An adventurous pack of biofuels enthusiasts will set out today for a 4,500 mile (7,242 kilometer) car rally from the United States to Central America. The Greaseball Challenge is designed to promote sustainable biofuels—including biodiesel, ethanol, vegetable oil, and recycled restaurant grease—and benefit local grassroots environmental projects. Participants will visit a variety of bioenergy projects and businesses along the way, including Combustibles Ecológicos, a Guatemala-based organization dedicated to the study and production of biofuels, Grupo Energéticos, a Mexican energy company that produces biodiesel, and Technoserve, an organization that helps poor people in the developing world create business opportunities.
Each of the rally’s five teams has purchased a vehicle “on a shoestring budget” and converted it to run on biofuels. Participants will fuel their vehicles from different sources along the way, including biodiesel producers, diners, fast-food outlets, and farms. The use of standard gasoline and other fossil fuels will be allowed only in emergencies along the entire route from Washington, D.C., through Mexico, Guatemala, Honduras, Nicaragua, and Costa Rica. All the vehicles will be donated in the destination countries to raise money for local environmental projects.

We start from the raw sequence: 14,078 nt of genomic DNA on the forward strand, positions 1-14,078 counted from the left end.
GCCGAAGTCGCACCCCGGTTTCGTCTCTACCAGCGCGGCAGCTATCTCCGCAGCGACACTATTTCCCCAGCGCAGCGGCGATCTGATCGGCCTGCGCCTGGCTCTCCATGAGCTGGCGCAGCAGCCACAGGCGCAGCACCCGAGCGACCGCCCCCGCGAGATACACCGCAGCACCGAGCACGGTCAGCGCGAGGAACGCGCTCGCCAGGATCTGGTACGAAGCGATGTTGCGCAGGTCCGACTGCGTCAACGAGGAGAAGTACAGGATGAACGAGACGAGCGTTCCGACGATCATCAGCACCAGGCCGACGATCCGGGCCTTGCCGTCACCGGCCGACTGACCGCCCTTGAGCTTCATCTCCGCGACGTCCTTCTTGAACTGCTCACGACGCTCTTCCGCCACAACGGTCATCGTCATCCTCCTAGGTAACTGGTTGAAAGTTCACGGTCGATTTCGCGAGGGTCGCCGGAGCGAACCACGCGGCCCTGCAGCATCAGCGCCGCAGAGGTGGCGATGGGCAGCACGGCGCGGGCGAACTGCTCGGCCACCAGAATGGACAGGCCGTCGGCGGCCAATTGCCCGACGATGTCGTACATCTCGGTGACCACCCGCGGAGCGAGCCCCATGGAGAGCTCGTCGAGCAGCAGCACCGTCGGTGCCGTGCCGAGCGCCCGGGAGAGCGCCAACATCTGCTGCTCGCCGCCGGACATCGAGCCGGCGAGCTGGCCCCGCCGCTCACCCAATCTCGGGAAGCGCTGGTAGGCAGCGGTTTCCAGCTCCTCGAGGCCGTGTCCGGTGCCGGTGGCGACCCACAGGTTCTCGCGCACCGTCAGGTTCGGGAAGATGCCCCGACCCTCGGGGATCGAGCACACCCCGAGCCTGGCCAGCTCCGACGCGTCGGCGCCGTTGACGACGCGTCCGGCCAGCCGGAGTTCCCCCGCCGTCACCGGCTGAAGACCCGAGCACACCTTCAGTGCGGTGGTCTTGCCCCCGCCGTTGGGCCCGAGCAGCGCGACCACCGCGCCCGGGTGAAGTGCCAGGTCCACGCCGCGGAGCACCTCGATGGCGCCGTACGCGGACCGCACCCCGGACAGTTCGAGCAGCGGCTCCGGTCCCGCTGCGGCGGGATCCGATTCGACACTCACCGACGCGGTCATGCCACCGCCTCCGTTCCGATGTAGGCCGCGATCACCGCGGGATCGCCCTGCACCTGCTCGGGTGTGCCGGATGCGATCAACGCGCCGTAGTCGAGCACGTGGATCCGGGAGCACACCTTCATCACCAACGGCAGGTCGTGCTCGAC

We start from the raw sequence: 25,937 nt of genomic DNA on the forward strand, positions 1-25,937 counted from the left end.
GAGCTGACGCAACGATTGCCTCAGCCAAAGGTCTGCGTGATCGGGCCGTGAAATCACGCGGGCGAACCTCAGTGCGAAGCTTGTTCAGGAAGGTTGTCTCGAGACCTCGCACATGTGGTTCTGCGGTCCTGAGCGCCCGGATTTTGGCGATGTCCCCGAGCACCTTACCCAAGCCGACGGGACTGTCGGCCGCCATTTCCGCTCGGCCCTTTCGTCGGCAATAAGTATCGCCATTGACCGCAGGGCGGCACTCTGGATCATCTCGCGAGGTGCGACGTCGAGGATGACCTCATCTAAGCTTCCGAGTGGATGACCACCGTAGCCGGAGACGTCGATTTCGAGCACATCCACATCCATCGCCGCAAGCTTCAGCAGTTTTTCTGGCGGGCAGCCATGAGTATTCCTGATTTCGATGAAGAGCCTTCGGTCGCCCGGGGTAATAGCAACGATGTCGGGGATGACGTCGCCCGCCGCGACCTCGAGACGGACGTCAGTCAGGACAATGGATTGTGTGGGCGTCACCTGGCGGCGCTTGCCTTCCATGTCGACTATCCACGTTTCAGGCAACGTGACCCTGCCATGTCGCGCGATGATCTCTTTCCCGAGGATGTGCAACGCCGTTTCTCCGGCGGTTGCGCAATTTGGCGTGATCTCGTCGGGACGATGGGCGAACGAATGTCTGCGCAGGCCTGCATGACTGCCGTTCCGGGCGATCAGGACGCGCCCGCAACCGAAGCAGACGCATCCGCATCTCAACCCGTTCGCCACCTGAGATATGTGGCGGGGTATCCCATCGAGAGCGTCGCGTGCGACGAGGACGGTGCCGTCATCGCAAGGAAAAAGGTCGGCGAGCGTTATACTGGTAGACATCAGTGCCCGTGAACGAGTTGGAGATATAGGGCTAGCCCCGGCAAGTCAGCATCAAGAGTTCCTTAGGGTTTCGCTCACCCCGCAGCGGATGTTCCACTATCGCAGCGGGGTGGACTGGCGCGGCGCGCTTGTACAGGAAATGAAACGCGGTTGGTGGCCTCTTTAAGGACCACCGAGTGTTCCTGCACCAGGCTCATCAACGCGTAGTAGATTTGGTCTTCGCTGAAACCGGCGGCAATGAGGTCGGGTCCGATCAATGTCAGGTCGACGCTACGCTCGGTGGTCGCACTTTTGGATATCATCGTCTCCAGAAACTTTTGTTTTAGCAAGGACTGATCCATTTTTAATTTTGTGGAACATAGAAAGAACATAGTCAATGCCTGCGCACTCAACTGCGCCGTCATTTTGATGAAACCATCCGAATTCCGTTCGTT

Worldwatch Institute biofuels project manager Suzanne Hunt is joining the expedition alongside Jean-Philippe Denruyter, bioenergy director for WWF in Brussels. The team, traveling under the name Grease Lightning, will drive a 1981 Volkswagen Rabbit truck with 240,000 miles under its belt, 20,000 of them on waste vegetable oil. “This was an irresistible chance to get out in the field and visit different types of projects and meet the people who are pioneering these sustainable energy initiatives,” Hunt says. The team will be updating a blog regularly while on the road.
The event is organized by Greaseball Challenge LLC, which has been active in several charity car rallies in recent years. In 2004 and 2005, members participated in the Plymouth-Banjul Challenge from the United Kingdom to Africa, driving an ice cream van across the Sahara and raising funds for tsunami relief. In 2006, they organized the Busman’s Holiday, traveling from the UK to Chechnya to deliver a gymnasium floor to a troupe of Chechen dancers.
Alana Herro writes for Eye on Earth (e²), a service of World Watch Magazine in partnership with the blue moon fund. e² provides a unique perspective on current events, newly released studies, and important global trends.